Posts for: September, 2022
Sports injuries happen, and your feet and ankles are especially vulnerable. Your feet and ankles are overworked to begin with, and if you play a sport with a lot of running or high levels of foot stress, it adds to your risk of injury. Fortunately, your podiatrist is just the person to see when you’ve experienced a sports injury to your feet or ankles.
Sometimes a sports injury will heal by itself. For mild sports injuries, you can try:
- Elevating and resting the area to take weight and stress off of it
- Taking over-the-counter anti-inflammatory and pain medication
More severe sports injuries should be seen by your podiatrist. So, when should you see a podiatrist for a sports injury? You should have an examination by a podiatrist if you:
- Experience severe pain or swelling
- Are unable to put weight on the injured area
- Notice differences in your foot or ankle structure
- Heard popping or snapping when you injured yourself
- Feel tingling, numbness, or weakness in your foot or ankle
Sports injuries involving feet and ankles are common, and the most common injuries include:
Plantar fasciitis, which causes pain on your heel and down the side of your foot; runners and joggers often have this injury.
Shin splints, which cause pain running down the front of your leg, next to the tibia; leg stress without proper stretching can cause shin splints.
Dislocated or fractured bones, which cause swelling, bruising, severe pain and loss of function; impact sports like soccer and football can cause this injury.
Tendon or ligament tears or strain, which causes severe pain and instability; leg stress without proper stretching can cause this injury.
Toenail injuries, which causes pressure under your toenail and moderate to severe toe pain; impact sports like soccer, football, and basketball can cause this injury.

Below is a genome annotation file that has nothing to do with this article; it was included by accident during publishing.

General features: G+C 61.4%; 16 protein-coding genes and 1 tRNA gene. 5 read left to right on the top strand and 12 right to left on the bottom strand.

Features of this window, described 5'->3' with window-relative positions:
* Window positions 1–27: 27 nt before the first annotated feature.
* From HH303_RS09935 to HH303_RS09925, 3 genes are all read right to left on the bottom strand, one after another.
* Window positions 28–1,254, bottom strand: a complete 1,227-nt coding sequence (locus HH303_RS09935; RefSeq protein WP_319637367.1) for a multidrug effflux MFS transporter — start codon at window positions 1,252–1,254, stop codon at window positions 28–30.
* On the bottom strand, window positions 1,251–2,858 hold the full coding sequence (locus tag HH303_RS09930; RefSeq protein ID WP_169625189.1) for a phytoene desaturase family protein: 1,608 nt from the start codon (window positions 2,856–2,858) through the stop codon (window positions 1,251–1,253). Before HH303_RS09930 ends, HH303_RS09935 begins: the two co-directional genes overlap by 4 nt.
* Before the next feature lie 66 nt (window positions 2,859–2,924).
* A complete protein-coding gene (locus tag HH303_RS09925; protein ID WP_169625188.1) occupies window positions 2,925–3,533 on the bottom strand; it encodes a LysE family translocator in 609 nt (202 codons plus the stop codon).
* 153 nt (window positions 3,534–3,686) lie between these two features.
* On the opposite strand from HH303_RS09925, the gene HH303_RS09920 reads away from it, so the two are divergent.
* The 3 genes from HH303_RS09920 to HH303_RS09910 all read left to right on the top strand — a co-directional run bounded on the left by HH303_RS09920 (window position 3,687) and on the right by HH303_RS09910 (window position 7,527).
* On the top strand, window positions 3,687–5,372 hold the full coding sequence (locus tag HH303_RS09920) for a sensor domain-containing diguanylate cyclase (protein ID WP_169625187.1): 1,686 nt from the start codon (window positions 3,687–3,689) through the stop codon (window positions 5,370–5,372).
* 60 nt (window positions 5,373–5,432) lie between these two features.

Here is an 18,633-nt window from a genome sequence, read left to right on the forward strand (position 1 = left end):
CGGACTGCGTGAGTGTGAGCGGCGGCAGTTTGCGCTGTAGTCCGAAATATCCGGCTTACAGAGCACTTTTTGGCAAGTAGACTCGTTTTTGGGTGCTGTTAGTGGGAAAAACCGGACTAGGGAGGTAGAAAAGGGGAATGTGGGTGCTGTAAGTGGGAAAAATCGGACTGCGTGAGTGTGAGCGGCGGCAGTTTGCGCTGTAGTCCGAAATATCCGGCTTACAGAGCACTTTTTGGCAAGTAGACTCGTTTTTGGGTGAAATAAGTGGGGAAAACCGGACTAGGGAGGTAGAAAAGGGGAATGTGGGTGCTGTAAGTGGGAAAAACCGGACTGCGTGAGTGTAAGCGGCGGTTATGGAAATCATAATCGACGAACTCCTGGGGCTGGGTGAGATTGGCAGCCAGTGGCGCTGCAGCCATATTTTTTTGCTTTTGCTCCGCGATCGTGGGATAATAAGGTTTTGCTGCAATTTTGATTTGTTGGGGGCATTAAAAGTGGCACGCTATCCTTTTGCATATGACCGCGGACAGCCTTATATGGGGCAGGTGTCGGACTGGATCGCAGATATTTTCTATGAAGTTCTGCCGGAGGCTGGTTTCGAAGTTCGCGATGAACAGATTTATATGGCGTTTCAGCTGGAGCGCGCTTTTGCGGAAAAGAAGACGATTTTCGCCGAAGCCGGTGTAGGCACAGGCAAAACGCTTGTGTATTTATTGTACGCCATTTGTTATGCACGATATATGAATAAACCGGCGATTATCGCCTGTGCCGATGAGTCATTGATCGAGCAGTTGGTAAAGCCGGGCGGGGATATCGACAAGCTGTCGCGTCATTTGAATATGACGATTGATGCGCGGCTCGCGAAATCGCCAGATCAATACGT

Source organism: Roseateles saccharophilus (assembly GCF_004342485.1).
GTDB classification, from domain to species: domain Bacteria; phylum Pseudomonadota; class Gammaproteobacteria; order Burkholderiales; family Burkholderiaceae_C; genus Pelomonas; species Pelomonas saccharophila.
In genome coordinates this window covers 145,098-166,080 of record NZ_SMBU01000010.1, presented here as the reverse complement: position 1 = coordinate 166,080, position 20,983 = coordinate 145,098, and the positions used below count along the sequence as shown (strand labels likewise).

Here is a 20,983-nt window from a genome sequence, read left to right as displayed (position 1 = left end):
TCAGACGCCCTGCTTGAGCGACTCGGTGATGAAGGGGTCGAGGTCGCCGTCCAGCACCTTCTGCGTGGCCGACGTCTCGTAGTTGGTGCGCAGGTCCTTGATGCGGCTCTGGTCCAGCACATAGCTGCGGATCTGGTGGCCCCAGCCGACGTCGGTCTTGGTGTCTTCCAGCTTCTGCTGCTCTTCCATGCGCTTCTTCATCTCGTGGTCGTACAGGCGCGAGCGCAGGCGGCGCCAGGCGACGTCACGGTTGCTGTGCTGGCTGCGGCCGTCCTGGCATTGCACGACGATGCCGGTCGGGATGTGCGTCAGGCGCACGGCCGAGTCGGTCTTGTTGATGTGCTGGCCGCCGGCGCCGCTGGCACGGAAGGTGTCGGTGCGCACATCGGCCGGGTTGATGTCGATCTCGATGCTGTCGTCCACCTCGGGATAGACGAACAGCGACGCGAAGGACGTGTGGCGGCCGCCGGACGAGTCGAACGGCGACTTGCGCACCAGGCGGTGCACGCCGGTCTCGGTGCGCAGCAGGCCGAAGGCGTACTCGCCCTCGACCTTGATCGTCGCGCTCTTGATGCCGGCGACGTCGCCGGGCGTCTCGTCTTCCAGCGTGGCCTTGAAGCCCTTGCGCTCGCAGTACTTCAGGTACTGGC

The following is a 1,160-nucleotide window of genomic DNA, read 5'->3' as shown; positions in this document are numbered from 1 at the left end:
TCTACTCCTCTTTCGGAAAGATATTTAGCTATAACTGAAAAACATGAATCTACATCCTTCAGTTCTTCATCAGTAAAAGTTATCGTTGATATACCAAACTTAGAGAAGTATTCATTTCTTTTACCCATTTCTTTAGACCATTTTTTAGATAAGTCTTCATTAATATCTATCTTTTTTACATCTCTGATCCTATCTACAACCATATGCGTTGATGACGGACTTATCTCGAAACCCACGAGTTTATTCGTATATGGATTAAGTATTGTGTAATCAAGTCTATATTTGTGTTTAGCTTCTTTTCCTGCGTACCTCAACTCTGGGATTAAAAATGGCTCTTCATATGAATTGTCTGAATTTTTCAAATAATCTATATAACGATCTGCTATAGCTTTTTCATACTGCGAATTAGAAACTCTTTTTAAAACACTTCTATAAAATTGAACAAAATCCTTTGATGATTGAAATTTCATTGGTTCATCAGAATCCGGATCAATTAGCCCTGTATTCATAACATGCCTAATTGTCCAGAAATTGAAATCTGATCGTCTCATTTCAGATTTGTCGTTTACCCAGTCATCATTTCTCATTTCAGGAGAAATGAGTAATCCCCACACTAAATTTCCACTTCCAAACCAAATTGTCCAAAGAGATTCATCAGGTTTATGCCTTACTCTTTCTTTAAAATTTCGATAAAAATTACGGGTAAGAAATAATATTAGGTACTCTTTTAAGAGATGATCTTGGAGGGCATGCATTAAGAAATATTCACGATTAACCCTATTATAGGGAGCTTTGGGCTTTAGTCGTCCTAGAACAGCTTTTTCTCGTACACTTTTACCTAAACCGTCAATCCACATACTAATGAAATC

When you visit your podiatrist, treatment recommendations may include:
- Orthotics for plantar fasciitis and other conditions
- Prescription anti-inflammatory medications to reduce swelling and pain
- Assistive devices like casts and crutches to take the weight off of your injury
- Surgical treatment to realign fractured or broken bones
- Physical therapy to help you regain mobility and strength
If you experience a sports injury involving your feet or ankles, don’t wait. See your podiatrist today.
Do you suspect that you might have broken your toe? You could very well be dealing with a broken toe if you notice pain, stiffness or swelling, or if you suddenly have trouble walking. Something as simple as stubbing your toe has the ability to fracture it. You may have broken your toe if you are experiencing any of these symptoms,
- Swelling around the toe
- Discolorations such as bruising
- Changes in the shape or alignment of the toe
- Pain when moving the toe
- Pain when walking or putting weight on the toe
- Pain that intensifies hours after injury
While a broken toe can certainly be painful it’s often not considered an urgent matter. A broken toe will only require urgent medical attention if,
- You are dealing with severe pain
- The toe is sticking out at an angle
- Your child has sustained an injury to the toe
- There is a loss of sensation in the toe
- You heard a snap or popping sound at the moment of injury
- You think you’ve broken your big toe
If you are dealing with any of these problems, then it’s important to call your podiatrist right away for proper treatment. In some cases, our podiatry team may need to reset the broken bone. If you aren’t dealing with any of these issues, you can often manage your condition on your own with ample rest and home care. Ways to treat your broken toe include,
- Keeping the injured foot elevated above your heart to reduce swelling
- Staying off your feet and resting as much as possible
- Taking anti-inflammatory medications
- Wear properly fitted, supportive shoes with no heel and a wide toe box
- Taping your broken toe together with the adjacent toe for more support
Most broken toes will recover fully in about 4-6 weeks; however, you should start to see symptoms improving after only a few days. You should call your podiatrist if you don’t see a reduction in pain and swelling after 2-3 days of home care, or if you are still experiencing pain or difficulty walking after six weeks.
If you are concerned about a broken toe or other foot problems that are causing you pain or affecting your ability to walk, it’s important to see a podiatrist as soon as possible. Call your podiatrist today.